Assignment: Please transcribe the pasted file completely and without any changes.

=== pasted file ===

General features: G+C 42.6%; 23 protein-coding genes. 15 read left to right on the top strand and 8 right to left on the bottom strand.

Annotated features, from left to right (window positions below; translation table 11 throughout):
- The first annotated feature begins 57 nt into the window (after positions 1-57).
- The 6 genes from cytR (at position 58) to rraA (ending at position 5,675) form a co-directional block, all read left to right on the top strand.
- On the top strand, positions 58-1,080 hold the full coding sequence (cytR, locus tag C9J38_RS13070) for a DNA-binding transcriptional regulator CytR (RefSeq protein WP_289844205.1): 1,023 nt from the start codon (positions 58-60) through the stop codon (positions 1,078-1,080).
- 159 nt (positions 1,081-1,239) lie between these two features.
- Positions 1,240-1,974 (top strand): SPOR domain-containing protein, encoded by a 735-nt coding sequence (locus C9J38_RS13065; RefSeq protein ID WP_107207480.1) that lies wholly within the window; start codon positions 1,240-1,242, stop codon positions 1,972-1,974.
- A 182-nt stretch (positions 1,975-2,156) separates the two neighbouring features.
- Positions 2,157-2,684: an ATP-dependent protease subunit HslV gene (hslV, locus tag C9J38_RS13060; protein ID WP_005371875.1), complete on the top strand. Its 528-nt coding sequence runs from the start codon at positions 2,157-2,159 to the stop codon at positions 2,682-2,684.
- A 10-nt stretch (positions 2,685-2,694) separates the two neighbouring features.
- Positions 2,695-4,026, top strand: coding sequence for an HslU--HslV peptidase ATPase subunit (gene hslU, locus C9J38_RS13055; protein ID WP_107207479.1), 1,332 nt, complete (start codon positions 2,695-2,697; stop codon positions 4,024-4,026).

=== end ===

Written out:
General features: G+C 42.6%; 23 protein-coding genes. 15 read left to right on the top strand and 8 right to left on the bottom strand.

Annotated features, from left to right (window positions below; translation table 11 throughout):
- The first annotated feature begins 57 nt into the window (after positions 1-57).
- The 6 genes from cytR (at position 58) to rraA (ending at position 5,675) form a co-directional block, all read left to right on the top strand.
- On the top strand, positions 58-1,080 hold the full coding sequence (cytR, locus tag C9J38_RS13070) for a DNA-binding transcriptional regulator CytR (RefSeq protein WP_289844205.1): 1,023 nt from the start codon (positions 58-60) through the stop codon (positions 1,078-1,080).
- 159 nt (positions 1,081-1,239) lie between these two features.
- Positions 1,240-1,974 (top strand): SPOR domain-containing protein, encoded by a 735-nt coding sequence (locus C9J38_RS13065; RefSeq protein ID WP_107207480.1) that lies wholly within the window; start codon positions 1,240-1,242, stop codon positions 1,972-1,974.
- A 182-nt stretch (positions 1,975-2,156) separates the two neighbouring features.
- Positions 2,157-2,684: an ATP-dependent protease subunit HslV gene (hslV, locus tag C9J38_RS13060; protein ID WP_005371875.1), complete on the top strand. Its 528-nt coding sequence runs from the start codon at positions 2,157-2,159 to the stop codon at positions 2,682-2,684.
- A 10-nt stretch (positions 2,685-2,694) separates the two neighbouring features.
- Positions 2,695-4,026, top strand: coding sequence for an HslU--HslV peptidase ATPase subunit (gene hslU, locus C9J38_RS13055; protein ID WP_107207479.1), 1,332 nt, complete (start codon positions 2,695-2,697; stop codon positions 4,024-4,026).